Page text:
Scripting .NET with IronPython

I’ll admit, I went to this session primarily because I’ve been putting together some documentation on running MarcEdit with IronPython for dchud (btw dan, I’ll send you these slides/code as soon as they post them).  I really wasn’t sure what to expect with this session, partly because IronPython was first released 2 or 3 years ago at OSCON and at the time, only would run a single test case.  In 3 years, the development team has been officially picked up by Microsoft and has implemented ~80 percent of the current Python 2.4 feature set.  At the session, they showed some very cool demos, like some 3d work, an mp3 player, etc.  Very cool.  They will actually be posting the source code to all these projects later so when I see them, I’ll let folks know.  Oh, and they announced that the software has hit release canidate 1 status.

Building Internet Applications with Mozilla Xulrunner
Benjamin Smedberg, Mozilla

Aside from showing demos of code written using XULRunner, the speaker spent a bit of time discussing how Mozilla is looking to implement this platform for developers. 

–TR

 Posted by at 12:28 am
Jul 272006
 

Test-driven development meets design-by-contract
Jim Weirich, Compuware
Slides: http://www.onestepback.org/articles/TddMeetsDbc

I enjoyed this session partly because I’m not a big fan of Ruby’s Unit Testing and liked the idea of a contract testing method.  The session discussed a separate testing packed called rSpec (http://rspec.rubyforge.org/).  I’ve included a link to the presentation which includes sample code on how one would go about doing this type of testing method.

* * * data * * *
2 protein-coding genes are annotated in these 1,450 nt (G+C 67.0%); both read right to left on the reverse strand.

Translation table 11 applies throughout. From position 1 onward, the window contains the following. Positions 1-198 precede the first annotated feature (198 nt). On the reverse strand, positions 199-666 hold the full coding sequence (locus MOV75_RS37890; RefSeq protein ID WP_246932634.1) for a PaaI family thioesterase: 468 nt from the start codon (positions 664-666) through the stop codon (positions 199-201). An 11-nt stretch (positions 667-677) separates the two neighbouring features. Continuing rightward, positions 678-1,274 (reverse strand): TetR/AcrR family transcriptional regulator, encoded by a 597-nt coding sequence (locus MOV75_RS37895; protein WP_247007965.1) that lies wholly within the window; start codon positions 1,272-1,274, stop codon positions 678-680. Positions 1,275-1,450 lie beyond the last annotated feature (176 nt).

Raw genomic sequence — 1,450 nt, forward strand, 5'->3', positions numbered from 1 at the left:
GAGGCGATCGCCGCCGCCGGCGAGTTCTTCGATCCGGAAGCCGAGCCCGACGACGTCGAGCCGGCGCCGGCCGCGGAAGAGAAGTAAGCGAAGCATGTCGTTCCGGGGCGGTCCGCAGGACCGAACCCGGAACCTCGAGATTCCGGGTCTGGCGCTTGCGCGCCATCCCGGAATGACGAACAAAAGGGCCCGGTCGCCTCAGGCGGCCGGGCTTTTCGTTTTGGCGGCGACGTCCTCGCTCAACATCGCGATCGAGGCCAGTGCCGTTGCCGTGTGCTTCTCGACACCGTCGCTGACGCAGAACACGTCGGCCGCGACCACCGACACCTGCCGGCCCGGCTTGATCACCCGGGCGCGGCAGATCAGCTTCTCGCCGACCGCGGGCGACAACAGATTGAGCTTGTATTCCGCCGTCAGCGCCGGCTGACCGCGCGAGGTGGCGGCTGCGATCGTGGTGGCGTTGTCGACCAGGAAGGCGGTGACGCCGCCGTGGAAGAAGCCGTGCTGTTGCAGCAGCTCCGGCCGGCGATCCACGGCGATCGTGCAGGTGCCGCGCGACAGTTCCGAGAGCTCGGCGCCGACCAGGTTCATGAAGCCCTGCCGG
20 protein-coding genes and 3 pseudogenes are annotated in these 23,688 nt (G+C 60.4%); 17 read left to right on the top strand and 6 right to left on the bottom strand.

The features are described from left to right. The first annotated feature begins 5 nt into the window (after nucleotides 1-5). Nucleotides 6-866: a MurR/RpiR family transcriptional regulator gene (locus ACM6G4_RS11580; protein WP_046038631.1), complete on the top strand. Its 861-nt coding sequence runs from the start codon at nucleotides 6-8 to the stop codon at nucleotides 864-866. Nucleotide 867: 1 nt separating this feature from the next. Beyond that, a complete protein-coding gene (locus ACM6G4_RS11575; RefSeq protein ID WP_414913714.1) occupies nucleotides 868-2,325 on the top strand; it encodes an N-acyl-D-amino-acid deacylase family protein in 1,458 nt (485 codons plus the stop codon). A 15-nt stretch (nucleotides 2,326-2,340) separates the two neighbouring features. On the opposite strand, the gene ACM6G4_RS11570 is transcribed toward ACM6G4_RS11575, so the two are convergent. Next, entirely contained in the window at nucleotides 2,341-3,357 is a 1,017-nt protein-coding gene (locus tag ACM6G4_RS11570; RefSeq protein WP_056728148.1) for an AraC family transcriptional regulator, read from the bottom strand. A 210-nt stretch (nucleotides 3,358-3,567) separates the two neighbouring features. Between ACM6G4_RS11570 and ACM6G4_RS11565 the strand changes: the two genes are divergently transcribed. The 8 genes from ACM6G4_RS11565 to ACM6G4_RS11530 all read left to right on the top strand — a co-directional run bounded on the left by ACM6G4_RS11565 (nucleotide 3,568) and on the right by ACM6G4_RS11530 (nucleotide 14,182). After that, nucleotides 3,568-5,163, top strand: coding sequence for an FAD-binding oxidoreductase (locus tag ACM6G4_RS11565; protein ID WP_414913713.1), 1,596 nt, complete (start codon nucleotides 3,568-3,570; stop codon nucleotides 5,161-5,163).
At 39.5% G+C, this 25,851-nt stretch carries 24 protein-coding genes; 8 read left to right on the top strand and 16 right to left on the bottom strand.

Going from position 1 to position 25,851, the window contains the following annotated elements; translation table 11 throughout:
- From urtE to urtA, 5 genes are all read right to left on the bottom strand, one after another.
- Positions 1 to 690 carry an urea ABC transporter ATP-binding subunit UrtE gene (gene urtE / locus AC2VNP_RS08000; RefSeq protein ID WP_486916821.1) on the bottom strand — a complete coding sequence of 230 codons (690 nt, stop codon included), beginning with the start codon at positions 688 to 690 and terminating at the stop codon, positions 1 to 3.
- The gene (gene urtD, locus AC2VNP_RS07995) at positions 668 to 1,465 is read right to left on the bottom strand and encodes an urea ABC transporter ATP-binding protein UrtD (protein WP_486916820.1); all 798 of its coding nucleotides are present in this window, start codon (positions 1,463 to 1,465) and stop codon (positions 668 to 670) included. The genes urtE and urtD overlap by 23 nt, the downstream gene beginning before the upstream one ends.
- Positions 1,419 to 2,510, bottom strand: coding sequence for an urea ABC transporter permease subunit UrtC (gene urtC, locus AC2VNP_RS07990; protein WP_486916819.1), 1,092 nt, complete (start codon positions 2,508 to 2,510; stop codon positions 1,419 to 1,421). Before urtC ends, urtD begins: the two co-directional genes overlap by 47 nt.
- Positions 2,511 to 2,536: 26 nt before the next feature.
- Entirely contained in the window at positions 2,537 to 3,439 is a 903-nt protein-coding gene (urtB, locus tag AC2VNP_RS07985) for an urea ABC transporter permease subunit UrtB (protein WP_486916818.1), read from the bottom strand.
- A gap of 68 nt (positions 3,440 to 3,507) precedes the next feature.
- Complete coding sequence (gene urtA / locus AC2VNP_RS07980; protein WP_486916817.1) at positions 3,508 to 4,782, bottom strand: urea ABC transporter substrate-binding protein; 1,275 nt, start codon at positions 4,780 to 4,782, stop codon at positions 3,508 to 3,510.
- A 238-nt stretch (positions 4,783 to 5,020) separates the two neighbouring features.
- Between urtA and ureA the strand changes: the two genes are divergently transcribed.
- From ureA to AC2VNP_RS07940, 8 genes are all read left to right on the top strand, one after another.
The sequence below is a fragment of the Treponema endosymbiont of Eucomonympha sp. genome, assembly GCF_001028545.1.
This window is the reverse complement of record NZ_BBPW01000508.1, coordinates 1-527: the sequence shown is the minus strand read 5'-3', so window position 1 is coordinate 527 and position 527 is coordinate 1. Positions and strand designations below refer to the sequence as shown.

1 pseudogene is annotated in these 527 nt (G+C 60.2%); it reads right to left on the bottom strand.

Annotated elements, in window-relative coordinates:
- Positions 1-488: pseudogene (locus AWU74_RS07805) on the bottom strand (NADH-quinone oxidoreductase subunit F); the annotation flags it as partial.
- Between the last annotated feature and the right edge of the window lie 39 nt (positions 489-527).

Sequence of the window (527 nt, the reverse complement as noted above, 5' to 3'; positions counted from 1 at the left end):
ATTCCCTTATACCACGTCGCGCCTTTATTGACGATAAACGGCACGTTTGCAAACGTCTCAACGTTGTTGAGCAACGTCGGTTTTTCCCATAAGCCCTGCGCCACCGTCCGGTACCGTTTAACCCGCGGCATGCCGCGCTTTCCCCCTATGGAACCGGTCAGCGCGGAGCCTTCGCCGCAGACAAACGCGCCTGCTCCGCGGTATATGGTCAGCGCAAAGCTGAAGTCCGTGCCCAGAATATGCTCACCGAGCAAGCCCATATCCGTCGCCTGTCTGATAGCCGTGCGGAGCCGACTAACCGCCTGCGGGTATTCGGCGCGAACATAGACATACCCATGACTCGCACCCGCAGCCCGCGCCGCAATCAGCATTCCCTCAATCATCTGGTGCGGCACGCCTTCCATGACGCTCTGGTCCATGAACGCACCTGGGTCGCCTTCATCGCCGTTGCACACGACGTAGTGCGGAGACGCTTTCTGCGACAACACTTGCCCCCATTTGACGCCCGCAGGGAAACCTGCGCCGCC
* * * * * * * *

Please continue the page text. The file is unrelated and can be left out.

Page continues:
Google AJAX API Search
Mark Lucovsky, Google
Slides: Unsure — but will post if I can find them

This was a fun session.  I love that Google is making these APIs available and am looking forward to getting home and playing with this in some of my toys.  I don’t like the license (i.e., you are not allow to co-mingle search results) — but maybe that will change in the future.  Here are the notes from the slides.

  • Easy way to add Google search to your page
  • Parallel search over web, local, listings, google video, and blogs
  • supports clipping of search results
  • Buzzword compliant
  • Ajax
  • json
  • html microformats
  • free and open
  • http://code.google.com/apis/ajaxsearch/
  • API Overview – Search Control
    • GsearchControl – UI layer to expose multiple search results
    • Common APIs
    • .addSearcher() – add a searcher instance to the search control
    • .draw() – bind a search control to your page
    • .execute() – execute a parallel search across all searchers
    • .setOnKeepCallback – handler for receiving copies of search results
    • .clearAllResults() – reset the search control
    • .setLinkTarget() – control the link following behavior
  • Expected sequence:
    sc = new GsearchControl();
    sc.addSearcher();
    sc.draw();
  • UI-less object that executes type specific searches
    • GwebSearch() – search the web
    • GlocalSearch() – local search results and geo-coding
    • GblogSearch() – search blogs
    • GvideoSearch() – search google video
    • Common APIS
    • .execute() – execute a search
    • .setSearchCompleteCallback() – handler for search completion event
    • .setResultSetSize – select number of results
    • .setLinkTarget() – Control the link following behavior
  • Search class specific API
    • .setSiteRestriction() – site restricted blog, web search
    • .setCenterPoint() – local search scope control

    What is a search result:

    • Javascript Object
    • Uniform Properties (common across all searchers)
    • .GsearchResultClass() – indicates type of the search result